One popular way to bike the mountain: ride the resort’s chairlift or catch a shuttle up to Brian Head Peak. Views at the top are of red canyons, mountains, and plateaus. As you descend, they change to forests of fir and spruce, alpine meadows edged by aspens, and rust-colored canyon walls. Brian Head offers a variety of easy to hard-core bike trails.

Nourishment after either a long day of skiing or biking: The Cedar Breaks Lodge offers the Summit Dining Room for fine dining (pasta, salmon, elk). Across the road is the Mountain View Cafe, famous for its homestyle cooking and Brian berry pie.

There’s also Big O’s Pizza, The Bump n’ Grind for coffee addicts, or The Edge—where locals say don’t miss the desserts.

Skiing, biking, snow-boarding, snowshoeing all sound like hell on earth? Get behind the wheel. This is scenic byway country.

Follow Scenic Byway 143 east out of Brian Head through the Dixie National Forest, and you’ll come upon Panguitch Lake Recreation Area. Those with rod and reel might appreciate that Panguitch is Paiute for "big fish."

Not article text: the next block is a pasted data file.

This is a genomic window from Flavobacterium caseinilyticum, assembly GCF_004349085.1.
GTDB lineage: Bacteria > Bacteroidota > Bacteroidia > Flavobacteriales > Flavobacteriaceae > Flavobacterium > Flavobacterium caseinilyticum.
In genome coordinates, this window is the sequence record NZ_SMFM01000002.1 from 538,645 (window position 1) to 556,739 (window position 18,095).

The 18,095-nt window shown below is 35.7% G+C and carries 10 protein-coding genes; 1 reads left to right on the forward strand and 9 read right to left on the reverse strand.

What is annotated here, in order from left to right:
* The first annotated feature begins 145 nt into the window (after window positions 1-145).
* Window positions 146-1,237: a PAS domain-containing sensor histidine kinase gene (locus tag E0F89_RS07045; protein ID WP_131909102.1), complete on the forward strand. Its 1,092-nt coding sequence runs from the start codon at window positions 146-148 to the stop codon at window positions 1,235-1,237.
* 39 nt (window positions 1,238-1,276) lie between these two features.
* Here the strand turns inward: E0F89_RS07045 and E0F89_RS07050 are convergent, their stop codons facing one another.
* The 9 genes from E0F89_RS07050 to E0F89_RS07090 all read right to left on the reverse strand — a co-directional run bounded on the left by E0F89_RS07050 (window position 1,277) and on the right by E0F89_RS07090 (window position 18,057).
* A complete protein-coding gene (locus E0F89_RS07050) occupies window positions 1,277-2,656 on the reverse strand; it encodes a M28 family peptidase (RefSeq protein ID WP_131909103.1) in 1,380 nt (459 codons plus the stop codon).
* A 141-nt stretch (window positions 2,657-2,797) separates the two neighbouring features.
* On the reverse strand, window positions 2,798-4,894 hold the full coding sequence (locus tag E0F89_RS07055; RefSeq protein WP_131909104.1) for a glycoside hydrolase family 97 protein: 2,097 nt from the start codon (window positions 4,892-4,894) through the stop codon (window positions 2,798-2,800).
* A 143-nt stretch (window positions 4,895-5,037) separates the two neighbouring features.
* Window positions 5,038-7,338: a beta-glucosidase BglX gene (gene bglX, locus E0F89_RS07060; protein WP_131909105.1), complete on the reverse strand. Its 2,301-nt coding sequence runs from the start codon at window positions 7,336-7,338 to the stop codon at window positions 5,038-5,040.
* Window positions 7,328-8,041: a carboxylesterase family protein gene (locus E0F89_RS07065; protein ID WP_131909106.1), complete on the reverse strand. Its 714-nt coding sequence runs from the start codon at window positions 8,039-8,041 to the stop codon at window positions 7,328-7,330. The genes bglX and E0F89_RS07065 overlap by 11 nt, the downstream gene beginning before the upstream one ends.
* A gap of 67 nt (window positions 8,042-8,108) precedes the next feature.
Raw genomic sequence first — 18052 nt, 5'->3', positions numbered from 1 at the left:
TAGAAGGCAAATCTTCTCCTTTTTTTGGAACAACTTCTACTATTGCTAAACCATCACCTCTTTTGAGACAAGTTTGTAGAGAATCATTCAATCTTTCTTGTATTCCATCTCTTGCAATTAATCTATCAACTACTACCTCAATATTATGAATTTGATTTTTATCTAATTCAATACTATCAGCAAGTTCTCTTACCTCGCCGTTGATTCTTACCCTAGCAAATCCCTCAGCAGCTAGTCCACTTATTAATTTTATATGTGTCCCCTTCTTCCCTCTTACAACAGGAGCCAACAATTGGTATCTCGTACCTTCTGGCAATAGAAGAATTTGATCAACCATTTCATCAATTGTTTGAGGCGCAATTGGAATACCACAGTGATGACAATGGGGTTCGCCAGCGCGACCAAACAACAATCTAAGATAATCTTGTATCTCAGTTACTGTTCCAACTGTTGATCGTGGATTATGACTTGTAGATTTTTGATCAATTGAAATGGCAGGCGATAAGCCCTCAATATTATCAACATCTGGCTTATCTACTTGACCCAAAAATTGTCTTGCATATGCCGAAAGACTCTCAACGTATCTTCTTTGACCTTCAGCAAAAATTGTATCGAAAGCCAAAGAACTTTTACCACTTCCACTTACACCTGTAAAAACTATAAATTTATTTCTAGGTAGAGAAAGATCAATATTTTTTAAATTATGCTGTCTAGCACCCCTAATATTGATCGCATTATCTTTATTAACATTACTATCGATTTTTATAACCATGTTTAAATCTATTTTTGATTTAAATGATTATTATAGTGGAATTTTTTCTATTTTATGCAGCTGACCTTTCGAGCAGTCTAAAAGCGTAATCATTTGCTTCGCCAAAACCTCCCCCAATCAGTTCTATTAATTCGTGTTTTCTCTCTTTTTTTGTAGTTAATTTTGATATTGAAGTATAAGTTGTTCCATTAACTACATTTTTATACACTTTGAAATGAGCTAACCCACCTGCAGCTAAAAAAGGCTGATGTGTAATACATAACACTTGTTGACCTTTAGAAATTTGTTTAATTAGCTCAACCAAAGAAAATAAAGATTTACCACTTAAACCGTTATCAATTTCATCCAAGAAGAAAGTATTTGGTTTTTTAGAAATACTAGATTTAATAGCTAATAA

The town of Panguitch marks the eastern end of Byway 143. Take a walking tour, or check out the Paunsagaunt Wildlife Museum. For BBQ, stop by Cowboy’s Smokehouse.

Head south on Scenic Byway 89 to Scenic Byway 14. It runs west to Duck Creek (cross-country skiing and snowmobiling in winter; fishing, hiking in summer). Farther, the Zion Overlook offers a view of the National Park. The road eventually cuts down Cedar Canyon to Cedar City.

Cedar City offers a different take on a vacation: an old-fashioned Main Street, a beautiful stone church, and the history-filled Iron Mission State Park. And, if you’re there from late June to Labor Day, this is Utah’s Shakespeare country.